The coming of the railroads made greater concentration possible, well defined centers of distribution were established, and the towns with transportation facilities began to secure factories of various kinds. All over the state manufactures have followed the railways, rather than having the railways push forward to accommodate manufacturing enterprises.

In the report of the state board of agriculture for 1876 the growth of a few towns of importance is indicated. Those in the eastern and northeastern part of the state had the greatest number of manufacturing establishments, and all of them had the advantage of the early lines of railroad. The most prominent were Atchison, Topeka and Emporia, on the Santa Fe; Leavenworth and Lawrence on the Union Pacific, still further west on that road was Junction City, and Fort Scott on the Kansas City, Fort Scott & Memphis road. In 1875 Fort Scott had over 20 enterprises, with capital varying from $2,000 to $80,000 and aggregating over $300,000, considerably more than one-half of which was invested in flour mills, the city at this time leading in the milling industry, while the other towns showed a greater activity in other manufacturing lines.

A coal supply is of vast importance in connection with the growth of manufactures. It is probable that there are numerous industries in the state, particularly zinc-smelting and salt-making, which would never have been developed had not the mines yielded large supplies of good, cheap fuel. Almost contemporaneous with the opening of the coal beds in Kansas came the discovery of lead and zinc, and within a short time the smelting industry grew up in the vicinity of the mines. The output of the mineral district has been steady and constantly increasing, the combined districts of Missouri, Oklahoma and Kansas today supplying half of the zinc and a large portion of the lead of the country.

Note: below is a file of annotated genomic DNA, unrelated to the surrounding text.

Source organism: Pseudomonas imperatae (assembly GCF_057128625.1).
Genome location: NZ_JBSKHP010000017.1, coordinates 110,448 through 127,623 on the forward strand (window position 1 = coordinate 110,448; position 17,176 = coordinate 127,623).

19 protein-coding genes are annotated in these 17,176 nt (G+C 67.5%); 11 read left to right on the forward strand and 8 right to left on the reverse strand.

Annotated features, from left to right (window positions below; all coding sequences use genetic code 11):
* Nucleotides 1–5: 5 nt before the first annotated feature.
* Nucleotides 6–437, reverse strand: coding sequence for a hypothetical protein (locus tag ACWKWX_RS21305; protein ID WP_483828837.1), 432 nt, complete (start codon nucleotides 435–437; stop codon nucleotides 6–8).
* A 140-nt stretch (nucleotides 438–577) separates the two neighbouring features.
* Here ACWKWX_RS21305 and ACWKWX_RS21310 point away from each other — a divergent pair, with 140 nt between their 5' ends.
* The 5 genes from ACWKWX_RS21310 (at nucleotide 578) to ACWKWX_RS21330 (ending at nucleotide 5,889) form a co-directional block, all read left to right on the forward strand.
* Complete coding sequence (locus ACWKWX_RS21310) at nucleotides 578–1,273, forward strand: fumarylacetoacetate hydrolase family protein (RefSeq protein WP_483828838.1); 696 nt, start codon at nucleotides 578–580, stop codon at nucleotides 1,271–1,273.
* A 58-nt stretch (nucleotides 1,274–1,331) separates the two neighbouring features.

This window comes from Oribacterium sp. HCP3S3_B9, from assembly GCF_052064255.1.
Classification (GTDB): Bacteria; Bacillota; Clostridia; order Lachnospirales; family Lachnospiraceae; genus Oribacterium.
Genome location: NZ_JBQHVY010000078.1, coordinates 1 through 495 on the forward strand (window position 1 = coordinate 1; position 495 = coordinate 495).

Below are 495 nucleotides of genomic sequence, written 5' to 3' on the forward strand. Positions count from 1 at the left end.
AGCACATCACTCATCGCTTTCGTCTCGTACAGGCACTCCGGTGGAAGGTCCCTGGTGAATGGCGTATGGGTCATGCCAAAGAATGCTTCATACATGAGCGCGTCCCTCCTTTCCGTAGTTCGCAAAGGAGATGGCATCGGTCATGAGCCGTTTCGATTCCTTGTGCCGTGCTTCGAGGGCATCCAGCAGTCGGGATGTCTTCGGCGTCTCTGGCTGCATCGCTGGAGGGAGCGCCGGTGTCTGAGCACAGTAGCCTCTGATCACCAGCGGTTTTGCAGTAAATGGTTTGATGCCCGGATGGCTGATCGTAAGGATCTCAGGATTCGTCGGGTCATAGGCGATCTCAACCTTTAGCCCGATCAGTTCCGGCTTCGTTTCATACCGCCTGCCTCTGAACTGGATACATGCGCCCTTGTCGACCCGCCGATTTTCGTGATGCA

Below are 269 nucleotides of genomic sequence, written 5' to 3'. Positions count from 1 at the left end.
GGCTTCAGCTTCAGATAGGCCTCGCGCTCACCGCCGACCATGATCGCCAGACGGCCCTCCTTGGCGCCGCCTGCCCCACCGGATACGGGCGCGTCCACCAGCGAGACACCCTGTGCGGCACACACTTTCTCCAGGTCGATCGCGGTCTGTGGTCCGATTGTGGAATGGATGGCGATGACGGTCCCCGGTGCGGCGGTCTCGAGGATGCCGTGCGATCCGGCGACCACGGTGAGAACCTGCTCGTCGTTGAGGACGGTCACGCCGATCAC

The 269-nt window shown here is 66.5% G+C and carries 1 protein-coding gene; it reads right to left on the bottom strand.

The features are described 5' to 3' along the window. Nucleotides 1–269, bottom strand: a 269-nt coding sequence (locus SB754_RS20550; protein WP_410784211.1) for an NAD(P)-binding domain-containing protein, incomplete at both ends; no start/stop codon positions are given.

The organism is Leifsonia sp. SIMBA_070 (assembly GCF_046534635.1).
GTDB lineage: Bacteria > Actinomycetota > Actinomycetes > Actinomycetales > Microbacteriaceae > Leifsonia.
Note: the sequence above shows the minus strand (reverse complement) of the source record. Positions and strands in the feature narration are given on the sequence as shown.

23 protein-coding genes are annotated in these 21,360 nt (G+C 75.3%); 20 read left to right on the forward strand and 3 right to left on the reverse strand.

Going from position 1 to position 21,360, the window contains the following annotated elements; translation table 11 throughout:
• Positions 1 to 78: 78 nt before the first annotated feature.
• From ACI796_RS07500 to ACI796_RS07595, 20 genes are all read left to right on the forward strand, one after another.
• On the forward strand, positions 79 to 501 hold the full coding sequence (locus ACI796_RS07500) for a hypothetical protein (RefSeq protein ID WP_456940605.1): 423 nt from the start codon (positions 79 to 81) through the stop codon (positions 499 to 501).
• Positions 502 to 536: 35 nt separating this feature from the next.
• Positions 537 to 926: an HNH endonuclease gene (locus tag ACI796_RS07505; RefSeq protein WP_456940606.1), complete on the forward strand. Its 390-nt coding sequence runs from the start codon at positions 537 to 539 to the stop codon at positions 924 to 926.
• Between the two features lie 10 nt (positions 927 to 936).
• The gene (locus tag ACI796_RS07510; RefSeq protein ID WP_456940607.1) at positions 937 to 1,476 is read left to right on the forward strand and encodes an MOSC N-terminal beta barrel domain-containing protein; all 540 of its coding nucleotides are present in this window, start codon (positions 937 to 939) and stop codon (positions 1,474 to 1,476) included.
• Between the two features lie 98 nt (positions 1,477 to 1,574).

Between 1880 and 1890 several of the larger towns in the state began to compete for the position of leading trade centers, and to this end new industries were encouraged. A half dozen towns rose to positions of importance in manufacturing during this period. Atchison, Leavenworth and Lawrence were so situated that they experienced a considerable growth in manufacturing establishments. Topeka, Emporia and Fort Scott also experienced a growth, but in a less degree. Leavenworth and Lawrence once had more industries than they have today, but as the establishments were built on the basis of conditions that were but temporary, they became competitors with industries located where natural fitness gave them advantages, so that business fell off in the older towns and the industries were removed or discontinued. At the time manufactures were declining in the towns of northeastern Kansas, Kansas City, Mo., and Kansas City, Kan., were developing as centers of trade and manufacturing. The beginning of the growth of manufacturing in these cities was simultaneous with the great period of activity in the smaller and older towns, but when the latter began to decline this centralized junction of trade and commerce continued to grow. One of the most important reasons for the rapid growth and concentration of manufacturing in Kansas City, Mo., and Kansas City, Kan., is their location, which makes them the natural gateway for the produce to pass through, on its way to the west.